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March 23, 2009
Bringing Good Things To Light?: Action Against GE Healthcare Reveals That Illinois Still Uses The "Control Group" Test For Corporate Attorney-Client Privilege Claims
In Upjohn v. United States, 449 U.S. 383 (1981), the Supreme Court explicitly rejected the "control group" test for determining which communications between a lawyer and members of a corporation are protected from disclosure by the attorney-client privilege. And while Upjohn was not binding upon the application of state rules of evidence/privilege, many states subsequently reached the same result. But as the recent opinion of the United States District Court for the Northern District of Illinois in Resurrection Healthcare and Factory Mutual Insurance Company v. GE Healthcare, 2009 WL 691286 (N.D. Ill. 2009), makes clear, Illinois is not one of those states.
In GE Healthcare, Resurrection Healthcare (does anyone else find this name odd?) and Factory Mutual Insurance Company sued GE Healthcare (GEHC) in Illinois state court before GEHC removed the action to federal court based upon diversity jurisdiction. In their complaint, the plaintiffs claimed that GEHC employees, who were contracted to operate a bio-medical department in a Resurrection-affiliated hospital, negligently allowed mercury to spill on the hospital's floor and improperly disposed of the mercury after the spill was discovered. Before trial, the plaintiffs sought production of interviews of GEHC employees who were present at the hospital at the time of the spill; a written statement by one of those employees; and documentation of a site visit by another GEHC employee.
In addressing this issue, the Northern District of Illinois first noted that it had to apply Illinois privilege law pursuant to Federal Rule of Evidence 501 because the basis for federal court jurisdiction was diversity jurisdiction. It then found that:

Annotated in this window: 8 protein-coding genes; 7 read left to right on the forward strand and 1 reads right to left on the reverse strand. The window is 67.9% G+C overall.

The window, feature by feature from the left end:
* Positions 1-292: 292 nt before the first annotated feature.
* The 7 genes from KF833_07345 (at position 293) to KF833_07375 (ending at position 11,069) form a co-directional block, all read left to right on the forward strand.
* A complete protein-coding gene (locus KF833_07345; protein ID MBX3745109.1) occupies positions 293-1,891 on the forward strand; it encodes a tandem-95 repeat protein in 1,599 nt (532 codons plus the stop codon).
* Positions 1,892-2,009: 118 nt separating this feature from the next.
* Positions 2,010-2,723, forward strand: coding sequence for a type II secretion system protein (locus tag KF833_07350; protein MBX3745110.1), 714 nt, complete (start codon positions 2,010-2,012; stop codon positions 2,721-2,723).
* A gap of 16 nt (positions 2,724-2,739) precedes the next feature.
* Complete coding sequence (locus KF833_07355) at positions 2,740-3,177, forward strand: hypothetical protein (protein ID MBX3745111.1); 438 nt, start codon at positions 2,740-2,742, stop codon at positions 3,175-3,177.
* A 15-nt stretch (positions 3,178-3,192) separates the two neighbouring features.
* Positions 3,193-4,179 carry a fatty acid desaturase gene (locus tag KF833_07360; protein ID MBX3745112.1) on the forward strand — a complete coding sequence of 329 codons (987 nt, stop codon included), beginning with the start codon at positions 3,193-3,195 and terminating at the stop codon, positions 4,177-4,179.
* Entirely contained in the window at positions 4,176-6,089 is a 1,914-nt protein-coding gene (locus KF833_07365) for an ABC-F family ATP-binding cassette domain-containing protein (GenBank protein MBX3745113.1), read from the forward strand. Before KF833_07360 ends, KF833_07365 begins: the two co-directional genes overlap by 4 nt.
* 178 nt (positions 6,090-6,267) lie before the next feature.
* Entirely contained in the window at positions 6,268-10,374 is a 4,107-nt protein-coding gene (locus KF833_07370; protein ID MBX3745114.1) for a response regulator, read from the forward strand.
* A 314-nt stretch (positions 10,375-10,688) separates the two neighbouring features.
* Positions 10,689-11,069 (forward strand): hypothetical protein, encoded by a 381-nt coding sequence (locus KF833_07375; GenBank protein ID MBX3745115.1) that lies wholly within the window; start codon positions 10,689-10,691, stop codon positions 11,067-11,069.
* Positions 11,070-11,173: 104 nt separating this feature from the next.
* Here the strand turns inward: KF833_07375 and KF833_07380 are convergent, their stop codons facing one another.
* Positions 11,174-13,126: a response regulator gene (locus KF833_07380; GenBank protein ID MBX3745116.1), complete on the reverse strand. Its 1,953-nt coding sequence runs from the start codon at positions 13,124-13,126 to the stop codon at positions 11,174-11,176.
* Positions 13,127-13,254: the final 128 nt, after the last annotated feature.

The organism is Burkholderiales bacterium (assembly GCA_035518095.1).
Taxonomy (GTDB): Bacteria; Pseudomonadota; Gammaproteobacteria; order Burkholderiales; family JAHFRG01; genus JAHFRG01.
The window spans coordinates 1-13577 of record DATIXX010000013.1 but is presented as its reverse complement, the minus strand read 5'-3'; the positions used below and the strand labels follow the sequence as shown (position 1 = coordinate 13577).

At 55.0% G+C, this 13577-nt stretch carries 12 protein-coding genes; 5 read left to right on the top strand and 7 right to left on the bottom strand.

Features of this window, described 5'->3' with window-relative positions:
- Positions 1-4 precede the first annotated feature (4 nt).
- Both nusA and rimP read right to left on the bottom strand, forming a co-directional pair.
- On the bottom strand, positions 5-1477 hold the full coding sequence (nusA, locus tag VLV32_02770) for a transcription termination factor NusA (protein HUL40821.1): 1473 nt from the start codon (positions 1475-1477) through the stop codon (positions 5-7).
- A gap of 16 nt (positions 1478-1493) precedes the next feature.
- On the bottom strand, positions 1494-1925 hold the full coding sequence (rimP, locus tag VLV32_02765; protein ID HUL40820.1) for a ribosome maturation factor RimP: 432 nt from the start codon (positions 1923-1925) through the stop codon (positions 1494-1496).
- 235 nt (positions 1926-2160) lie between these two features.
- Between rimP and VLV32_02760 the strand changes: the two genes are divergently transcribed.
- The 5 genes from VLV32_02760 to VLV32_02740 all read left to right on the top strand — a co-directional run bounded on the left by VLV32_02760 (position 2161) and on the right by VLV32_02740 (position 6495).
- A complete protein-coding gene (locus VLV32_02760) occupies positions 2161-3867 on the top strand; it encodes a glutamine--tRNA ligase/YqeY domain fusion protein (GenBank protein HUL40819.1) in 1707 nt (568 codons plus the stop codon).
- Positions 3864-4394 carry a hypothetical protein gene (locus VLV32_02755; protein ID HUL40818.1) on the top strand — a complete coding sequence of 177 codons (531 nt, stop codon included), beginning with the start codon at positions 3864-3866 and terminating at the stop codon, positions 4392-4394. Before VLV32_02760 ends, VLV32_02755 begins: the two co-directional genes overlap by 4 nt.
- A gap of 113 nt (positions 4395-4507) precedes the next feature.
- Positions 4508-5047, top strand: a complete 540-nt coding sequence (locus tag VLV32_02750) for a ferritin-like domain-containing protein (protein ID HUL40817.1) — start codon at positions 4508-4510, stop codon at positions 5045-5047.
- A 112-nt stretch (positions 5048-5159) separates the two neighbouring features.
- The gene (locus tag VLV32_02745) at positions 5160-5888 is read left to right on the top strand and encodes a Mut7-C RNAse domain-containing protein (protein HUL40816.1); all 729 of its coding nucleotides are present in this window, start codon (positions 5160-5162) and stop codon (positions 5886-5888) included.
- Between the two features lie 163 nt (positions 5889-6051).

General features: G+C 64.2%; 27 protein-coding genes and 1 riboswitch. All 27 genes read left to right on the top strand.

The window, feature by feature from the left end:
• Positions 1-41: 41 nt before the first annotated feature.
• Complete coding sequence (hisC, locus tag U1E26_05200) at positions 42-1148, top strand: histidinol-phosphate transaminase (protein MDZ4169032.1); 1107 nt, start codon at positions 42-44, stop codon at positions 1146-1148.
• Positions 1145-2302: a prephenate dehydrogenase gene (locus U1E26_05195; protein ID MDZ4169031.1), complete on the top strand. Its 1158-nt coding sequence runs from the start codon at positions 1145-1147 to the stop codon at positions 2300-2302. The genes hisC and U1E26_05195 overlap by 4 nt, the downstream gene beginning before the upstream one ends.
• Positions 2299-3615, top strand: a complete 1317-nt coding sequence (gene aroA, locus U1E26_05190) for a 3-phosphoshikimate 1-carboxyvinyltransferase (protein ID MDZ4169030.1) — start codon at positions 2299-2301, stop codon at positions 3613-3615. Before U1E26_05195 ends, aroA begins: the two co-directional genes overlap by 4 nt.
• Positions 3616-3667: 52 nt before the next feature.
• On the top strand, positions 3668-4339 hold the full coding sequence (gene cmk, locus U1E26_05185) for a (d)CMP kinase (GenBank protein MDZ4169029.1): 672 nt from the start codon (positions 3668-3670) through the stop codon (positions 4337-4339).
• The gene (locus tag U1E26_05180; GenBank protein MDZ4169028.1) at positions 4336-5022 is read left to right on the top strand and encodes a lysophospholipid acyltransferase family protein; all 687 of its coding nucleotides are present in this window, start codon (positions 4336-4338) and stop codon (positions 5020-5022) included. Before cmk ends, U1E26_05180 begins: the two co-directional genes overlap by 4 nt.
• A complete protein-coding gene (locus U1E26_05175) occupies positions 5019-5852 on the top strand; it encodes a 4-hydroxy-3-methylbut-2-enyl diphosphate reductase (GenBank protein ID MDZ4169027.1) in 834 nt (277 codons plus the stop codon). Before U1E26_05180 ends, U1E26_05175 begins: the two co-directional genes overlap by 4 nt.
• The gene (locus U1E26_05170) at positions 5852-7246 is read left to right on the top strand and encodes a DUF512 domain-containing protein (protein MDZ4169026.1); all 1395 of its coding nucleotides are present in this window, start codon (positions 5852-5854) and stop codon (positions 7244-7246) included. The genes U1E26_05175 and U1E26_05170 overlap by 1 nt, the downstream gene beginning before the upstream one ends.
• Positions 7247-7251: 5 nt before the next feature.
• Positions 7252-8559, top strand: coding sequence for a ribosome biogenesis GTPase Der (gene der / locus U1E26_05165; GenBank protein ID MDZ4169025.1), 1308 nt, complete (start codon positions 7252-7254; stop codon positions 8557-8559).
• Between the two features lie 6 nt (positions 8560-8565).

In the corporate context, Illinois applies the "control group" test to determine whether communications by corporate representatives are cloaked with the privilege....Under this test, a communication is not privileged unless it is made by a member of the control group, which includes top management as well as "an employee whose advisory role to top management in a particular area is such that a decision would not normally be made without his advice or opinion, and whose opinion in fact forms the basis of any final decision by those with actual authority."
As noted, if the basis for the federal court's subject matter jurisdiction were federal question jurisdiction, the court could not have applied this "control group" test and instead would have applied a case-by-case balancing approach similar to the "subject matter" test, under which:
the attorney-client privilege is applicable to an employee's communication if: (1) the communication was made for the purpose of securing legal advice; (2) the employee making the communication did so at the direction of his corporate superior; (3) the superior made the request so that the corporation could secure legal advice; (4) the subject matter of the communication is within the scope of the employee's corporate duties; and (5) the communication is not disseminated beyond those persons who, because of the corporate structure, need to know its contents.
Whether you agree or disagree with the propriety of the "control group" approach, it certainly makes things simple(r). All that the Northern District of Illinois had to do was determine whether the GEHC employees at issue were members of the "control group" and whether the communications at issue originated in a confidence that they would not be disclosed, were made to an attorney acting in his legal capacity for the purpose of securing legal advice or services, and remained confidential. Using this test, the court found that some of the aformentioned interviews/statements/dcouments were privileged while other were not.
March 23, 2009 | Permalink
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